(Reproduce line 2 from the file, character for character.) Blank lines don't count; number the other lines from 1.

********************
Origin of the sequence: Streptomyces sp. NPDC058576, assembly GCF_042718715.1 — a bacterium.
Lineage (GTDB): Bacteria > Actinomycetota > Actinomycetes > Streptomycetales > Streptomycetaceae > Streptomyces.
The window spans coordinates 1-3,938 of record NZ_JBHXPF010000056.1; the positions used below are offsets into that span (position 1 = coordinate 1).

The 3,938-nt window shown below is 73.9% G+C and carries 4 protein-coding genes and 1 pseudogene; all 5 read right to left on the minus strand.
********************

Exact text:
Lineage (GTDB): Bacteria > Actinomycetota > Actinomycetes > Streptomycetales > Streptomycetaceae > Streptomyces.